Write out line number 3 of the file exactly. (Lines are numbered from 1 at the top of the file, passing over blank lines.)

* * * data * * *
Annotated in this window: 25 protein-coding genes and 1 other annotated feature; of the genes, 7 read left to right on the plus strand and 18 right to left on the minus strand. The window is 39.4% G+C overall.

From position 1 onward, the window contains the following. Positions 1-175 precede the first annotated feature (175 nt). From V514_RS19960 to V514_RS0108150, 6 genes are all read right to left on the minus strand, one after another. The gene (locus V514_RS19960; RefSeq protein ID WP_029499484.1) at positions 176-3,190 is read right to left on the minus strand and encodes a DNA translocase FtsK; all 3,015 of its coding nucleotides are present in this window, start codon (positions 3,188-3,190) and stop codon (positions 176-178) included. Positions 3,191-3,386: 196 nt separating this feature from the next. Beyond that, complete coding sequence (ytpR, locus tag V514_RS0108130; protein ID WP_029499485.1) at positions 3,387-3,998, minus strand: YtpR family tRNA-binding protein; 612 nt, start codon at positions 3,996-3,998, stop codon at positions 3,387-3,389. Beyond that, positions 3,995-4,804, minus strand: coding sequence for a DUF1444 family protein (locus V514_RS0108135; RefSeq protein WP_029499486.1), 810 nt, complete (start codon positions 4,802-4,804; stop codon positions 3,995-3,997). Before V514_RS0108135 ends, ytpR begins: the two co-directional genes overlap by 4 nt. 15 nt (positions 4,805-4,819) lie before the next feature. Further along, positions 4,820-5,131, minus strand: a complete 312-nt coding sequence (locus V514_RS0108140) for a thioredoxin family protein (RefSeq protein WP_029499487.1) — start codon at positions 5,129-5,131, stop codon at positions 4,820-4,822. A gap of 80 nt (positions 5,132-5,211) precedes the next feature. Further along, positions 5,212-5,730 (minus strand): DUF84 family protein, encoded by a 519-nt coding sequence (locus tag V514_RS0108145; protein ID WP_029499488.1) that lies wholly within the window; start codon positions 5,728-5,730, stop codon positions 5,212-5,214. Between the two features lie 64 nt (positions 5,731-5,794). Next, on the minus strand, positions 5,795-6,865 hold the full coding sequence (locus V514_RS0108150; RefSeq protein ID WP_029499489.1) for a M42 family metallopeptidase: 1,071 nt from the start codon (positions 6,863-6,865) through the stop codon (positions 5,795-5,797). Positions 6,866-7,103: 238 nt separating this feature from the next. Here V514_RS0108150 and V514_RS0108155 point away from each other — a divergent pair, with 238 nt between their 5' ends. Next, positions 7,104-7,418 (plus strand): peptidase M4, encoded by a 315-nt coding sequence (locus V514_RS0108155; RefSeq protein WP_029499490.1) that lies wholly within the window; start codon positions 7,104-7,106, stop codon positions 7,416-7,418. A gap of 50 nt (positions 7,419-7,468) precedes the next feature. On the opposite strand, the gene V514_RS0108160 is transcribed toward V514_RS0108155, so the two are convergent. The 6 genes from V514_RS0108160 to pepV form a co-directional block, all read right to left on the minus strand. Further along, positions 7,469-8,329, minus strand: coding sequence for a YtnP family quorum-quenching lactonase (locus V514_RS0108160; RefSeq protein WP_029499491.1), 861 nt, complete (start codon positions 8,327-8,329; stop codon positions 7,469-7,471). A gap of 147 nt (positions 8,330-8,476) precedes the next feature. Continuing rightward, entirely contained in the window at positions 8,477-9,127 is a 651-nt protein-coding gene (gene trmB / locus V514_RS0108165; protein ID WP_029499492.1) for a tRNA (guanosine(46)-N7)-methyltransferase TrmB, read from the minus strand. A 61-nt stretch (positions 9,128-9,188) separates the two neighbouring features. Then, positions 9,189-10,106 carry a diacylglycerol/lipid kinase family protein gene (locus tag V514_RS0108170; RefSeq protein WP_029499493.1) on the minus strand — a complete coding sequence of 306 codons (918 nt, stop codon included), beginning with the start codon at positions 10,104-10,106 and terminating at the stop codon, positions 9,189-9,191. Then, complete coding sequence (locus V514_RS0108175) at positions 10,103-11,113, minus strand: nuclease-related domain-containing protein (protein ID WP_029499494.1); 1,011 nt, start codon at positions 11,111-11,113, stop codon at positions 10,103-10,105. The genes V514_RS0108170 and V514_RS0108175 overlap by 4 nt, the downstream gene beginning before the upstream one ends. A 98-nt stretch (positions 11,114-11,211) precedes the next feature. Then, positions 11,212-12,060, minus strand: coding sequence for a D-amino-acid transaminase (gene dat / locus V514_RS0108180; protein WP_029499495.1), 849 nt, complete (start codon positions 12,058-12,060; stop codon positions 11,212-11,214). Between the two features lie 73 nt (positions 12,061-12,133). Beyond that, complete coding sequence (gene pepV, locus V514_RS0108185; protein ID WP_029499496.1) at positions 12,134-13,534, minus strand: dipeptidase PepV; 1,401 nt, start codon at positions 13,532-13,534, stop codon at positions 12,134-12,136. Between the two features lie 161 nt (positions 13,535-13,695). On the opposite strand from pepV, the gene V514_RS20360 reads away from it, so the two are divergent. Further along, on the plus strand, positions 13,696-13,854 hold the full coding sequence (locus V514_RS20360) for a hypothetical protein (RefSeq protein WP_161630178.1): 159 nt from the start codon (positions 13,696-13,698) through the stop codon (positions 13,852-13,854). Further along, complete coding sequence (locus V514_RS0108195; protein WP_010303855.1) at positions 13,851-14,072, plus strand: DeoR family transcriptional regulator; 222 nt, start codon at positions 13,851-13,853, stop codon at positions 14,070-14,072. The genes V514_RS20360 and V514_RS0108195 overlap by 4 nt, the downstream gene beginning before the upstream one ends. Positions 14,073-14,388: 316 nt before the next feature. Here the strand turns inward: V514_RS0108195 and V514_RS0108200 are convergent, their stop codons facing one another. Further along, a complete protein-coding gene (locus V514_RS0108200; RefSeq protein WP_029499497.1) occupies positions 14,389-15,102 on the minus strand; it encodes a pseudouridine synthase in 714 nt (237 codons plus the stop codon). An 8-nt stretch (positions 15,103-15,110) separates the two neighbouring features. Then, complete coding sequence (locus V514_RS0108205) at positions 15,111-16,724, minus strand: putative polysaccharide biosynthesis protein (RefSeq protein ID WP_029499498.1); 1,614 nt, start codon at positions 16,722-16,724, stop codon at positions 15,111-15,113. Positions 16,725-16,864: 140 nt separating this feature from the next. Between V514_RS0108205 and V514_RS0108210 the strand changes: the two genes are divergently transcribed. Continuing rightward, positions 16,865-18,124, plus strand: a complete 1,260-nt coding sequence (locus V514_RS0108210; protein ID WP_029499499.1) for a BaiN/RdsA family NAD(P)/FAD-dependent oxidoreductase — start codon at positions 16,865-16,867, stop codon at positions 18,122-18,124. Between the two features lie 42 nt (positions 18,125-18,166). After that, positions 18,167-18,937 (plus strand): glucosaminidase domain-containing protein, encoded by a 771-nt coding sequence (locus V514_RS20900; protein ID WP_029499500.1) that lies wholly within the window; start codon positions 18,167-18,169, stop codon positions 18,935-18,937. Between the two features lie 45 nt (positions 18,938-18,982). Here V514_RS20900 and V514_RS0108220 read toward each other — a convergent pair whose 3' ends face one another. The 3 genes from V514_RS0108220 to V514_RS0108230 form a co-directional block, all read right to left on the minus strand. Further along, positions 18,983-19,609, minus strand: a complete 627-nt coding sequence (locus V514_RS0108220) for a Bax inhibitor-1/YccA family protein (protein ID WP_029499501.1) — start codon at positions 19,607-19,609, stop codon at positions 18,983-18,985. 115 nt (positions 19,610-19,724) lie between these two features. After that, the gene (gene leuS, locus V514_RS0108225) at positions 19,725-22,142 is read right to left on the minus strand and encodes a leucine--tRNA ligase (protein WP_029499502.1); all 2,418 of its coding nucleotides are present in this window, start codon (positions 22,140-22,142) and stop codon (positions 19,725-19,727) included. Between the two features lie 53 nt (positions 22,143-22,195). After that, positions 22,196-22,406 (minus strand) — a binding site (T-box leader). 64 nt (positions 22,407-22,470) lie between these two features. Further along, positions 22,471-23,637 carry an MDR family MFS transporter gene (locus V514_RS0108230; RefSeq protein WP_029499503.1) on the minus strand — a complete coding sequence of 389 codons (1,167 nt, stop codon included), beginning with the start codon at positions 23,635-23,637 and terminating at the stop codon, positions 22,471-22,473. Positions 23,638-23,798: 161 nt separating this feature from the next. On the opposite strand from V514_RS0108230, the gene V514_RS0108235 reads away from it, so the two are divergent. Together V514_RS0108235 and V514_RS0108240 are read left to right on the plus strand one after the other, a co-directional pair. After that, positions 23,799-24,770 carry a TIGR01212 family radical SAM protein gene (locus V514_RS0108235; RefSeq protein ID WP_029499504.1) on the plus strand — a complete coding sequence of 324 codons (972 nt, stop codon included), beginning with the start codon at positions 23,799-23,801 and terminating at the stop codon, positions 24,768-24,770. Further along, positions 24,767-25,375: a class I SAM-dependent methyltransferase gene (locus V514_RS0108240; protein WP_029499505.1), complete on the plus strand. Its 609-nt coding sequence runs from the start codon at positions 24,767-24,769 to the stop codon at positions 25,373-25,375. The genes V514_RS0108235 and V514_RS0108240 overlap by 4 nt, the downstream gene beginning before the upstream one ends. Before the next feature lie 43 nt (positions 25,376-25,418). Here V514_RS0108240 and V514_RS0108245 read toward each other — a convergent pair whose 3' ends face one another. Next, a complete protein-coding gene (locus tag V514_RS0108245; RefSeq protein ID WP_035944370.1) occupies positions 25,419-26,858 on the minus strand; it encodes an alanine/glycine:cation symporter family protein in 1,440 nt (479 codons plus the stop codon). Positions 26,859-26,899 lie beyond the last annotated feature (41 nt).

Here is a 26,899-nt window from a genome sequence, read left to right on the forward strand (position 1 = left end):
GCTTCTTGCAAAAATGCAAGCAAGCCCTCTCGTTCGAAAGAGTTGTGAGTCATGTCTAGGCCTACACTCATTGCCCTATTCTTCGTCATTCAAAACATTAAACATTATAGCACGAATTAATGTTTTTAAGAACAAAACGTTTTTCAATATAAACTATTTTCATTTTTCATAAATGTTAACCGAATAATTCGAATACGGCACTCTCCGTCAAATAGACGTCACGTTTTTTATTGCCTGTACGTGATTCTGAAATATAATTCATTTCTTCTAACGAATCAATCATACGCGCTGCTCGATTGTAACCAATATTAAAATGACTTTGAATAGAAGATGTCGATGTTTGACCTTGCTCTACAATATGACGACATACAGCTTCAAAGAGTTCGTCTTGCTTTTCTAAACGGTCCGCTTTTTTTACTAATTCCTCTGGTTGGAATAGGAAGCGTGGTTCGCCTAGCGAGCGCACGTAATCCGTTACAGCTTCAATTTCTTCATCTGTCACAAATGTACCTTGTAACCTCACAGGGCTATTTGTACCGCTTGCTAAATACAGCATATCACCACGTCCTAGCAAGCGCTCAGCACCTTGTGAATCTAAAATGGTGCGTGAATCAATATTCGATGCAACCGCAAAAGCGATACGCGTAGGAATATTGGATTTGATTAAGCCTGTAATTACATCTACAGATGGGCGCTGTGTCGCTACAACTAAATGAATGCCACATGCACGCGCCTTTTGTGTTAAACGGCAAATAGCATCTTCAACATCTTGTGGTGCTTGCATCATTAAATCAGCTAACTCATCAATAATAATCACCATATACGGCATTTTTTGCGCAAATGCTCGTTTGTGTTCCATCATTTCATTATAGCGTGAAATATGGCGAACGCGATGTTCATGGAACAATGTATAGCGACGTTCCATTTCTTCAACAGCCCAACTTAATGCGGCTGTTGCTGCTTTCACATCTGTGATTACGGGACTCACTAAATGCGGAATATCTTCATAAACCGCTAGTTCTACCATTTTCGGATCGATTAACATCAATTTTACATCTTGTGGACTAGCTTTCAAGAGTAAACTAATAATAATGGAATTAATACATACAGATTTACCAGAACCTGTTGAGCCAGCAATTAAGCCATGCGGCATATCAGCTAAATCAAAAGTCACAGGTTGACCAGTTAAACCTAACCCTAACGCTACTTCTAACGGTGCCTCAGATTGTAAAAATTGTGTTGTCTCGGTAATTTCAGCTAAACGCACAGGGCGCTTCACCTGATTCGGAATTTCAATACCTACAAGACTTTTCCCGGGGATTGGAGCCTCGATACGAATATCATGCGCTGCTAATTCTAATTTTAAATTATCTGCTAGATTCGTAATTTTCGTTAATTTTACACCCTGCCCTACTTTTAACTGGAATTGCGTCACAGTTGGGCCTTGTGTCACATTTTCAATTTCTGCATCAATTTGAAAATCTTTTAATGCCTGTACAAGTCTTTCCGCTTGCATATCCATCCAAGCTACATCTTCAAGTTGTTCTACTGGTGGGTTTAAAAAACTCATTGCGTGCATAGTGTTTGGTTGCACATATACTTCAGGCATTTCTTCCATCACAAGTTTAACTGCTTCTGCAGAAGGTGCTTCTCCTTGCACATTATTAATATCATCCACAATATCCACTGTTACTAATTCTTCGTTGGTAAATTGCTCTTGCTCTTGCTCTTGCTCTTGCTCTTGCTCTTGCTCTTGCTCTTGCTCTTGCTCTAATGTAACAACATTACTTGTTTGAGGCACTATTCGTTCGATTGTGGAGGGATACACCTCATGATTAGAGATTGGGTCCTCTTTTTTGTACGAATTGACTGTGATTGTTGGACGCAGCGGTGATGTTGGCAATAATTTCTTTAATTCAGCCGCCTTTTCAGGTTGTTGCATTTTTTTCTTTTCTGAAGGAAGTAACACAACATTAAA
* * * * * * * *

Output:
Here is a 26,899-nt window from a genome sequence, read left to right on the forward strand (position 1 = left end):